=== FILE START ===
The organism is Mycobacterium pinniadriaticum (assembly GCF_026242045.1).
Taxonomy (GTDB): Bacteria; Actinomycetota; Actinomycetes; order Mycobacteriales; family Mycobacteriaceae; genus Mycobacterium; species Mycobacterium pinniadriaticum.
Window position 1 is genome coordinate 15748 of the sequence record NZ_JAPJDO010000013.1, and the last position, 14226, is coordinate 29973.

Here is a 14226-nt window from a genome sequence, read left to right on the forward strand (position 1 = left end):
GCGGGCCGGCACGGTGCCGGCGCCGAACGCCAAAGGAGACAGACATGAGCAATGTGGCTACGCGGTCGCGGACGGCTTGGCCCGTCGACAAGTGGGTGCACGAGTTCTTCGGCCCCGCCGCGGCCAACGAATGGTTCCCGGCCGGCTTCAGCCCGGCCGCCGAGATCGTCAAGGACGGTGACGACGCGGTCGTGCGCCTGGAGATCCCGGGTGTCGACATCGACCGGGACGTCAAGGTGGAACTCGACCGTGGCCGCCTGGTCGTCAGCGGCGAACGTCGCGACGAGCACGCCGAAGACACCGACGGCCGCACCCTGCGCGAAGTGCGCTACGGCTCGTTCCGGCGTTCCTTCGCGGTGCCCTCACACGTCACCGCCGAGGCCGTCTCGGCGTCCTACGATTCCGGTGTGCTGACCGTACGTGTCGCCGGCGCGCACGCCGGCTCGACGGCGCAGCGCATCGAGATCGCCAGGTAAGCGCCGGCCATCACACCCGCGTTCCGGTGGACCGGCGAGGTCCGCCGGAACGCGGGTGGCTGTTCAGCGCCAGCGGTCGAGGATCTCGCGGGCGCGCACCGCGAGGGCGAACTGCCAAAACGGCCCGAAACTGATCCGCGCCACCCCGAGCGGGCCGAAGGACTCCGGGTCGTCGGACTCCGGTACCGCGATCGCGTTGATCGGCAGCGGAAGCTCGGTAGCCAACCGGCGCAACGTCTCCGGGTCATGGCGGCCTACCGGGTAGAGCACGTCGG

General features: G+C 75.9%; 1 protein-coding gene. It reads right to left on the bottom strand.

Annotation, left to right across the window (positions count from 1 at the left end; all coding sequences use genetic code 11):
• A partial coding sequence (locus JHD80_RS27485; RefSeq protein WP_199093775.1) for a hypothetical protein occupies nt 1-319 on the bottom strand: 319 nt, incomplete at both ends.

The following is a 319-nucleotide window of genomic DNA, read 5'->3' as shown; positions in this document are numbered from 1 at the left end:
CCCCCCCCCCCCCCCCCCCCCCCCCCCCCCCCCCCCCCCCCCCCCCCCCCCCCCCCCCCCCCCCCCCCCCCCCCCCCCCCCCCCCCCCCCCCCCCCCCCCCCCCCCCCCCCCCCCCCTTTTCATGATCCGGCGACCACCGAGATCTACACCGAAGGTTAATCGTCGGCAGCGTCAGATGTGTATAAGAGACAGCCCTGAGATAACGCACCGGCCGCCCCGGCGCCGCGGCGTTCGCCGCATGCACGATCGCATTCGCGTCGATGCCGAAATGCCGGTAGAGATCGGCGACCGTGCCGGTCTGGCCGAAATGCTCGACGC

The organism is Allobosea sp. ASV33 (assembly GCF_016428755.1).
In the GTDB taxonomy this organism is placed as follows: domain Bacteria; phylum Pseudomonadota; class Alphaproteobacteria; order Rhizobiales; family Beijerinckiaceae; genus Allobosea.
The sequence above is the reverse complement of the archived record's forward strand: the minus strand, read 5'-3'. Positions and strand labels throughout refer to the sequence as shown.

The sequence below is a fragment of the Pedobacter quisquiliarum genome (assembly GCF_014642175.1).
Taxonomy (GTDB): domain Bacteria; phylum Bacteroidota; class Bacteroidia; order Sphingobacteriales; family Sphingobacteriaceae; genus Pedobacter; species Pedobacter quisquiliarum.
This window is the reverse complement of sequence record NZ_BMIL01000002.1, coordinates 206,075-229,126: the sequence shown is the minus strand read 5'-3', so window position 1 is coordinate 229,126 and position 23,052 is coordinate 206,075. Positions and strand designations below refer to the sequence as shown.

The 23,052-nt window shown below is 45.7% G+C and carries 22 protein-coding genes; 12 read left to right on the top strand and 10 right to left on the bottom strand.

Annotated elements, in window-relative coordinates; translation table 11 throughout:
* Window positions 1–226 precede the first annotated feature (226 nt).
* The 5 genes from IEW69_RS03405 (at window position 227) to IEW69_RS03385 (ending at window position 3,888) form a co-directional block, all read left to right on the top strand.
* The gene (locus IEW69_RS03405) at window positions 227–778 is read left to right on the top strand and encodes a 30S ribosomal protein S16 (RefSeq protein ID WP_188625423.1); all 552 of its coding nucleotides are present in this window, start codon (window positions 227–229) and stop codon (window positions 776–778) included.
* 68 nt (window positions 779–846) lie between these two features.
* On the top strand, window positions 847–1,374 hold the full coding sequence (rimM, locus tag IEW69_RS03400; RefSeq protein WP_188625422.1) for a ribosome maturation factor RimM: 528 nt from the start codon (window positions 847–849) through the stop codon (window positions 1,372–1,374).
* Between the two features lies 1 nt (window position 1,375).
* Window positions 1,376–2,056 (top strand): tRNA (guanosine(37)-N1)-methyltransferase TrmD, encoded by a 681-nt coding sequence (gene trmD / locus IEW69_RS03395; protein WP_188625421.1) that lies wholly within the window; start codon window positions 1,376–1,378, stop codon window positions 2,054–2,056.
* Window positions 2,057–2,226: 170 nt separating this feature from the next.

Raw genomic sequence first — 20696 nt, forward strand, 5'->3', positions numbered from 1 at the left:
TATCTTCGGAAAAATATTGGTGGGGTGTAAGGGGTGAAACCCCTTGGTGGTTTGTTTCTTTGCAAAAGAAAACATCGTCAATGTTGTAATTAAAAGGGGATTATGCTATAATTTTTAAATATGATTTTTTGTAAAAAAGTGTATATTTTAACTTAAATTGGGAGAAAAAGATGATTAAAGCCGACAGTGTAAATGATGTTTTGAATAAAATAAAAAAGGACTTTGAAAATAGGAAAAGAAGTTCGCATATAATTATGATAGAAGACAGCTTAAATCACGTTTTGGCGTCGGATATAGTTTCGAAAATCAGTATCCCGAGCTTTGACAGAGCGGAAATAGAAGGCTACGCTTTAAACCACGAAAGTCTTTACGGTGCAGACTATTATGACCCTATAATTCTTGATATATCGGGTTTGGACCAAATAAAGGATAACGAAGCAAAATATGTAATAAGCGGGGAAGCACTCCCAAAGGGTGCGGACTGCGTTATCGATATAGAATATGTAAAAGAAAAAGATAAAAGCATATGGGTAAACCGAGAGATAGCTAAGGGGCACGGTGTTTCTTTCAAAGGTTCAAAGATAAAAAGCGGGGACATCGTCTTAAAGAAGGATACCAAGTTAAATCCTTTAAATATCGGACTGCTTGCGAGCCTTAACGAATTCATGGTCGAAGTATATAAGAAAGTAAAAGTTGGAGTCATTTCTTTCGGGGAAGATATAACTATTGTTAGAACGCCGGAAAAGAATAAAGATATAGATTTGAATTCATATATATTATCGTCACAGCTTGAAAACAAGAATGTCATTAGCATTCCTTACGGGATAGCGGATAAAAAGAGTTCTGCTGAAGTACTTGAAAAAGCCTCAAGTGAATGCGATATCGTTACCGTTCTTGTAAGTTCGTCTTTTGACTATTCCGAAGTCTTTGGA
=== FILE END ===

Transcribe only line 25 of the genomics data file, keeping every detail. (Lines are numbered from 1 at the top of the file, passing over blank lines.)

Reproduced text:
* Window positions 1,376–2,056 (top strand): tRNA (guanosine(37)-N1)-methyltransferase TrmD, encoded by a 681-nt coding sequence (gene trmD / locus IEW69_RS03395; protein WP_188625421.1) that lies wholly within the window; start codon window positions 1,376–1,378, stop codon window positions 2,054–2,056.